sf6vid: a CLI tool to hide usernames in game play, written in Go

sf6vid: a CLI tool to hide usernames in game play, written in Go


5 min read

sf6vid is a command line tool that allows you to censor player data in a Street Fighter 6 game play video.

How it works

sf6vid is a command line tool. In order to use it you need to install it and execute the file from your terminal.

In the future there may be a graphical user interface tool to make it easier for everyone to use, but for now it's offered as a CLI tool.

Sample video output

Pixelize blur effect

Pixelize is a new blur filter, supported in ffmpeg 6+. This is the default.

Box Blur

Box blur is the original blur effect, supported in ffmpeg 4+. This can be enabled and customized with extra flags.


You can download the latest release from the releases page and put it somewhere on your path, or, if you have Go tooling installed, run the following:

go install github.com/techygrrrl/sf6vid@latest

To install a specific version, you can do the following:

go install github.com/techygrrrl/sf6vid@0.2.1

You can read the documentation here.

You can also watch a video walkthrough about this tool.

Why I built sf6vid

I built sf6vid so I can share videos of my game play without exposing the other player of the footage, for the following reasons:

  1. I do something pretty cool and want to share a video on TikTok or Discord and I don't want to share the player information. Often it is superfluous information, and sometimes, depending on the game play, it could be embarrassing to them, so I wouldn't want to make someone feel bad who was just doing their best to play an honest game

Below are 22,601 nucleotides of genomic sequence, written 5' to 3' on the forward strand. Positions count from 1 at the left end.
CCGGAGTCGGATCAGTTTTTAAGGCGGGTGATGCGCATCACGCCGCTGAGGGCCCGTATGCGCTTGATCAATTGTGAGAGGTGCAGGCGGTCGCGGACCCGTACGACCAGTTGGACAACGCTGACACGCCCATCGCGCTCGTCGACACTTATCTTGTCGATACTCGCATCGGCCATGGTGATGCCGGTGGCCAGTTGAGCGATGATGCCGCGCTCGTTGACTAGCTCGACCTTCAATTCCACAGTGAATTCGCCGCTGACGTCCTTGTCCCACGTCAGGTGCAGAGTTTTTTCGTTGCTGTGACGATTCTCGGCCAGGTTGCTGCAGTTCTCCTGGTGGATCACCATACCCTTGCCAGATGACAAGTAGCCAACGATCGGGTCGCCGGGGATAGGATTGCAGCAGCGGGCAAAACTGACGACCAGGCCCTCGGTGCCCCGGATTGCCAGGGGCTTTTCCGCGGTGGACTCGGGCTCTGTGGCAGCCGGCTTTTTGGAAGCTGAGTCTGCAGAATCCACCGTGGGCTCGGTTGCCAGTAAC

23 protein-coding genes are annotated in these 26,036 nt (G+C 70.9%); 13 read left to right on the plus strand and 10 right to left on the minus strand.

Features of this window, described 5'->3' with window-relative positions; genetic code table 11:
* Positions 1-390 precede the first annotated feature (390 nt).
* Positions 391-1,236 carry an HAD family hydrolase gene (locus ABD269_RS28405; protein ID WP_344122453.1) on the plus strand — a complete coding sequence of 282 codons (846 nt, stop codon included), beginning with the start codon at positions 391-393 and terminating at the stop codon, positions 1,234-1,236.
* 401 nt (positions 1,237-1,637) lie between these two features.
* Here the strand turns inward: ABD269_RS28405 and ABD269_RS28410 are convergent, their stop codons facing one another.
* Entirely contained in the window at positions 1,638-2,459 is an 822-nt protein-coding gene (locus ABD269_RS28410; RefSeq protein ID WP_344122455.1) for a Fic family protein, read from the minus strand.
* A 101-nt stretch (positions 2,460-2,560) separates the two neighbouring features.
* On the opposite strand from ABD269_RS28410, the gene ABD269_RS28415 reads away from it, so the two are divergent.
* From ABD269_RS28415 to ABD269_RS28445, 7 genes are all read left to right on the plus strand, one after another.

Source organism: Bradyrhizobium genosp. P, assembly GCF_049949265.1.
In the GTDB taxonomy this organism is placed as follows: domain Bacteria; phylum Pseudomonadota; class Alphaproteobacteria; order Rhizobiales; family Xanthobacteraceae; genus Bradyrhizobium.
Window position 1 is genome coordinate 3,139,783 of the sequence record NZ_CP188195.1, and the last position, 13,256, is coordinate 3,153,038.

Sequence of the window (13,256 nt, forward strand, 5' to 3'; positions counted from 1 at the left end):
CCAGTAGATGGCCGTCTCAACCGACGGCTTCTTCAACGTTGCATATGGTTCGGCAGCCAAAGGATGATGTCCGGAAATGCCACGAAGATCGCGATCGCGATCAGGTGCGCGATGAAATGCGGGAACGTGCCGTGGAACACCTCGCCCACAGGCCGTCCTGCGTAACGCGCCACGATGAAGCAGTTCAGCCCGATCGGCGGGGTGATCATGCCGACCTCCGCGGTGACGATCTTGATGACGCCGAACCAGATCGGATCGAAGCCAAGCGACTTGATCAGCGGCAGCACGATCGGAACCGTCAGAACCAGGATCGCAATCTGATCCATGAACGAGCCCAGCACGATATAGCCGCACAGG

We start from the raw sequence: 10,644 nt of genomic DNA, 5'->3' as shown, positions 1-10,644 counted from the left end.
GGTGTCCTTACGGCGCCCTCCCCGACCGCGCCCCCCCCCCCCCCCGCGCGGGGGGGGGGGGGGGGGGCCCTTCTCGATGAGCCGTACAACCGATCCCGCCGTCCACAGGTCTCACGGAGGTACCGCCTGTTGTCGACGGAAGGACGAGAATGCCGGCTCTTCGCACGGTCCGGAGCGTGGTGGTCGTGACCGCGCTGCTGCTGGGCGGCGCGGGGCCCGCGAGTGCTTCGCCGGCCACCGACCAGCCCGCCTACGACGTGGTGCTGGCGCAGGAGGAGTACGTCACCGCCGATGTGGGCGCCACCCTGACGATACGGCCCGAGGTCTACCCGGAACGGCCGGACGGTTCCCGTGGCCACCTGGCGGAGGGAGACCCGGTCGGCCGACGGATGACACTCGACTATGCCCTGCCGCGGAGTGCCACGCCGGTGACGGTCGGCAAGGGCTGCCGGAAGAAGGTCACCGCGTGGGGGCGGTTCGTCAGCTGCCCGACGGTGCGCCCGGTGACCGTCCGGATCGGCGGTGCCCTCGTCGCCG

2. In order to comply with a certain online forum's rules for hiding opponent data, should I ever post there, though their moderation team enforces this quite selectively and poorly currently

I found myself doing this manually and not really enjoying the video software I tried using:

  • iMovie, which is installed on macOS by default and is only available for macOS, doesn't have this functionality. I would have to overlay a static image over sections I'd want to hide, and they only have the ability to overlay one image at a time. If I wanted 3 boxes I'd have to process the video 3 times, applying a new image each time.

  • OpenShot is a free, open-source, cross-platform video editor. It has the functionality built in that I wanted to do, including a nice pixel block effect. Unfortunately, I find this software cumbersome to use. There are some tool panel layout issues I did not like, and I found that my output had unexpected transitions that I did not intend to add (where it would animate from a giant box, slowly for several seconds into a small box). I had no idea how to remove this transition after adding the effect without deleting the effect and starting over. It was quite a lot of trial and error but I eventually learned the quirks of how this worked.

How I built sf6vid

Tools I used

sf6vid was built using the following tools: